Tahoe Market Pulse: Active vs. passive? The debate is over | SierraSun.com

Tahoe Market Pulse: Active vs. passive? The debate is over

David Vomund
Market Pulse

Forty years ago Vanguard created the first index fund that tracked the S&P 500. At the time, many thought it was a crazy idea to just own an index instead of having a manager select attractive stocks or do it yourself. The S&P 500 index fund has since become the largest mutual fund.

For some time there was a debate of whether to own index funds or actively managed funds. That debate is over. Thanks to their low fees, index funds have outperformed most of their actively managed peers and 8 of the 10 largest mutual funds simply track an index. Index funds are winning the battle over hedge funds, too, as the latter are shuttering at a staggering rate.

While baby-boomers still like mutual funds, exchange-traded funds (ETFs) are gathering assets faster. Most every ETF is passively managed to make indexing even more popular. ETFs are especially popular with millennials. A study from Charles Schwab shows that millennials are putting 36 percent of their investments into ETFs and plan to boost their ETF holdings over the next year.

Of course, just because you own passively managed ETFs doesn’t make you a passive investor. ETFs provide the flexibility to easily invest in specific areas of the market. Momentum investors can buy the strongest areas, currently Emerging Markets (EEM), Networking (IGN), and Coal (KOL).

Bottom-fishers can buy areas that have recently emerged from their own bear markets, such as Energy (XLE), Greece (GREK), and Italy (EWI). And the extremely liquid S&P 500 SPDR (SPY) allows traders to easily jump into and out of the market. Of course, that game is easier said than done, especially during the last seven years.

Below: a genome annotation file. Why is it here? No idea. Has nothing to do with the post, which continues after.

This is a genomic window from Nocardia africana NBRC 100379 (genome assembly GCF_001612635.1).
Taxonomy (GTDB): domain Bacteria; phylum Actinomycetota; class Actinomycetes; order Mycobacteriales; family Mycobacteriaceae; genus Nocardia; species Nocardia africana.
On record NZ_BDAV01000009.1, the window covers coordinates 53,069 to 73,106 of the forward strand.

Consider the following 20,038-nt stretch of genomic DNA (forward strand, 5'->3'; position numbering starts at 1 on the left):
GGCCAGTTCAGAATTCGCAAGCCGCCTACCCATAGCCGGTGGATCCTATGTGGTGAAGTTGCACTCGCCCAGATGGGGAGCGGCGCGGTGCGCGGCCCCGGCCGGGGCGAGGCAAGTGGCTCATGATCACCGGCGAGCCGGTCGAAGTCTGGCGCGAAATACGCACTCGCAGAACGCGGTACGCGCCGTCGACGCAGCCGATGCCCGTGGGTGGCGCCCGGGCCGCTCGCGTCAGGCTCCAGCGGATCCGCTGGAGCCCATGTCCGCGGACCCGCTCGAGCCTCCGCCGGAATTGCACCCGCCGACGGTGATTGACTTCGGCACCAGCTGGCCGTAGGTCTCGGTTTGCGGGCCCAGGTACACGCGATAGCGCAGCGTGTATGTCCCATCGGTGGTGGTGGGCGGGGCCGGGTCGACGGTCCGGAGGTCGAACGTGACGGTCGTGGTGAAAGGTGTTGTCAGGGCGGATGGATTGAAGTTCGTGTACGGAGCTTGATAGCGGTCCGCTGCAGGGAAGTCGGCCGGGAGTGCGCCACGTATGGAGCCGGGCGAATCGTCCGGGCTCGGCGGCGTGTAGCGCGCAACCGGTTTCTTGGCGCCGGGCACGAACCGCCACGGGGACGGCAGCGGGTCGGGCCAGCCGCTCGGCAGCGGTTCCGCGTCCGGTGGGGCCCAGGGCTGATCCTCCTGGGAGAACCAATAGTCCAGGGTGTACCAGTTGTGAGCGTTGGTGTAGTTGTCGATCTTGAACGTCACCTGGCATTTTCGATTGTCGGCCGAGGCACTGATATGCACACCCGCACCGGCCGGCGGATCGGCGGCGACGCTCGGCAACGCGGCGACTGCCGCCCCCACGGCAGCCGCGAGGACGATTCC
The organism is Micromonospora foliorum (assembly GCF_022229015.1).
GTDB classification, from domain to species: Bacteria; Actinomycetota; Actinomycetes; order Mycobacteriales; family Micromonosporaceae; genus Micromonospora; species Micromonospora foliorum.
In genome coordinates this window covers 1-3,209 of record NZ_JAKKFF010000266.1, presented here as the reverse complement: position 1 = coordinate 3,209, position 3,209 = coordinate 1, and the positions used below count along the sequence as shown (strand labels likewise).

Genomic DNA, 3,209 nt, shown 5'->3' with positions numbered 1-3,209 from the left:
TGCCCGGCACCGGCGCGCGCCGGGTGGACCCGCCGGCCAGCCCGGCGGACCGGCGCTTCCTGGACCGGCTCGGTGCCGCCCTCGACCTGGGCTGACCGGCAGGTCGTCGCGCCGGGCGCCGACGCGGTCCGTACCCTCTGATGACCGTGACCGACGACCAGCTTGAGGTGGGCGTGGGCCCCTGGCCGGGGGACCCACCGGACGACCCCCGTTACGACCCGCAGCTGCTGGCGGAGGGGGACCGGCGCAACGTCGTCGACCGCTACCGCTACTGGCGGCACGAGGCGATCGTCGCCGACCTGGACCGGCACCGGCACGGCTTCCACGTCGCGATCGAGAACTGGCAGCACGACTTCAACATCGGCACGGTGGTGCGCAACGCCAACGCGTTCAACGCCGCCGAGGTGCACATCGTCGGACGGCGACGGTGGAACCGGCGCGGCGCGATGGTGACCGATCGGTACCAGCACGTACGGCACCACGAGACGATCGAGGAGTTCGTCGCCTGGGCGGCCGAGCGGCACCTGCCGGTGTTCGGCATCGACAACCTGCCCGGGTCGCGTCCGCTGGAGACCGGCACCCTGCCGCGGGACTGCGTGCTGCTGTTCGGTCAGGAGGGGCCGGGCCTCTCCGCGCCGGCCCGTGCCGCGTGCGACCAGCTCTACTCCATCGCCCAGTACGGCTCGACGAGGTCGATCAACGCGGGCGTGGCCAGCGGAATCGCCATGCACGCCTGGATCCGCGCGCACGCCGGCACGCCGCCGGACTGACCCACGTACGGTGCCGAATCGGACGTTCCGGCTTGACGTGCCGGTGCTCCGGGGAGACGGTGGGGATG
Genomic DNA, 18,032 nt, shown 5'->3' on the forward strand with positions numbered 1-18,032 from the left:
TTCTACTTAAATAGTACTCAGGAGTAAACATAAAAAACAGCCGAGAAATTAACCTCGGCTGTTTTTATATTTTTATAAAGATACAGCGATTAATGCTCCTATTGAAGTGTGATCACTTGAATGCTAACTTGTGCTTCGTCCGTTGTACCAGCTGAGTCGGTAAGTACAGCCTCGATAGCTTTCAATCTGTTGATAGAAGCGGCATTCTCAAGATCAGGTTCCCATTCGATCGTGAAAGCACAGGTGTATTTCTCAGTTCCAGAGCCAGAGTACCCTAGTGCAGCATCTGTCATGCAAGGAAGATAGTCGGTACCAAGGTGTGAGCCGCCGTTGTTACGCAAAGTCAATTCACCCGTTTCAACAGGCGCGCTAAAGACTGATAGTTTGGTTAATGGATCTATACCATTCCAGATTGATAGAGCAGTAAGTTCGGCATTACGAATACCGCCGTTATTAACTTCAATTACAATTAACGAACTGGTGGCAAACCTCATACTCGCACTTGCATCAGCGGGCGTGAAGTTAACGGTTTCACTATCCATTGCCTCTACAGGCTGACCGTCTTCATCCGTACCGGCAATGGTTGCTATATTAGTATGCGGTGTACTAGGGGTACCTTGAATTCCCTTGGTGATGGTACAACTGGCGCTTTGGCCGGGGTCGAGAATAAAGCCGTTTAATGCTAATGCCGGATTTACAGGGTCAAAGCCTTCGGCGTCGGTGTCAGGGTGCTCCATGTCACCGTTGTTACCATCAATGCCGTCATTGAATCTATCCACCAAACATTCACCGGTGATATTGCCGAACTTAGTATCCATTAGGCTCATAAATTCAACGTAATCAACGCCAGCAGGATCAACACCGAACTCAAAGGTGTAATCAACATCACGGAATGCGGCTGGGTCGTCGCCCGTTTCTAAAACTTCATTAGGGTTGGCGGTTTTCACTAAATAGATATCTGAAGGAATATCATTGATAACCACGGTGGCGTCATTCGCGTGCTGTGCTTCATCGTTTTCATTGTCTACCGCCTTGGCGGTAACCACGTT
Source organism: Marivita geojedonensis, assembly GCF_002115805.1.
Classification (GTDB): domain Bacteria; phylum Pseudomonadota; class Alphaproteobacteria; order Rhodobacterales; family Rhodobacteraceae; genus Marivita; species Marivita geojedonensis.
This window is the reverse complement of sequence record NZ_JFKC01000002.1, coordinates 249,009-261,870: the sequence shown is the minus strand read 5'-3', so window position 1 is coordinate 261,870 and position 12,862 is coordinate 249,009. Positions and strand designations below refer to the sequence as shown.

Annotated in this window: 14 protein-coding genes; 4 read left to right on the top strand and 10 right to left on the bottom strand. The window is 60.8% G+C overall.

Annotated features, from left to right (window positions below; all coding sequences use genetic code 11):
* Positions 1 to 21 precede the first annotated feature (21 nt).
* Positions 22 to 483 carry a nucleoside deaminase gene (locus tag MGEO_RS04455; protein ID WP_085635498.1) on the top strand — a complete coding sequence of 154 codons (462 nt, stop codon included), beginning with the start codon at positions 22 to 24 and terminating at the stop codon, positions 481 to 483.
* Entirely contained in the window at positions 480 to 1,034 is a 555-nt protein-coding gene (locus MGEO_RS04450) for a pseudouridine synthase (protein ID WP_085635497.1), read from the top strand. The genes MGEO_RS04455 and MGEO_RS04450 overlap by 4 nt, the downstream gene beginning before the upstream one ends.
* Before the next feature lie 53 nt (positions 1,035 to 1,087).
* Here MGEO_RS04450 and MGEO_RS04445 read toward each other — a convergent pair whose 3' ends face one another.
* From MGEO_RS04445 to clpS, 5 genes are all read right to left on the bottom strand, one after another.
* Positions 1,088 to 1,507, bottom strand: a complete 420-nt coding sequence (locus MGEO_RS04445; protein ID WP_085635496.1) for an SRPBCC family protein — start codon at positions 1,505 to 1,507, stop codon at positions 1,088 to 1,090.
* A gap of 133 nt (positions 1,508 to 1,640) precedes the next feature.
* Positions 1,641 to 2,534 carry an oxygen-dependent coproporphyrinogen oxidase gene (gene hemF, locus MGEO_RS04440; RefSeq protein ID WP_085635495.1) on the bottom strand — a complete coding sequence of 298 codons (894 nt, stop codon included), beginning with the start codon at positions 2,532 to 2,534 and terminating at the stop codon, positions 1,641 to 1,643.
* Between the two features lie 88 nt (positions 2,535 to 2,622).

One active indexing approach that I use is to rotate to the strongest broad market segments, as opposed to simply holding the S&P 500. This year, small-cap stocks have outperformed so I’d rather own an ETF that tracks a small-cap index like the Russell 2000.

By holding a combination of individual stocks (no cost of ownership) along with some low-cost index funds, an investor can build an attractive portfolio that overweights specific securities while avoiding areas that are less attractive. And this can be done while paying very little in fees. That is to our advantage.

David Vomund is an Incline Village-based fee-only money manager. Information is found at http://www.VomundInvestments.com or by calling 775-832-8555. Clients hold the positions mentioned in this article. Past performance does not guarantee future results. Consult your financial adviser before purchasing any security.

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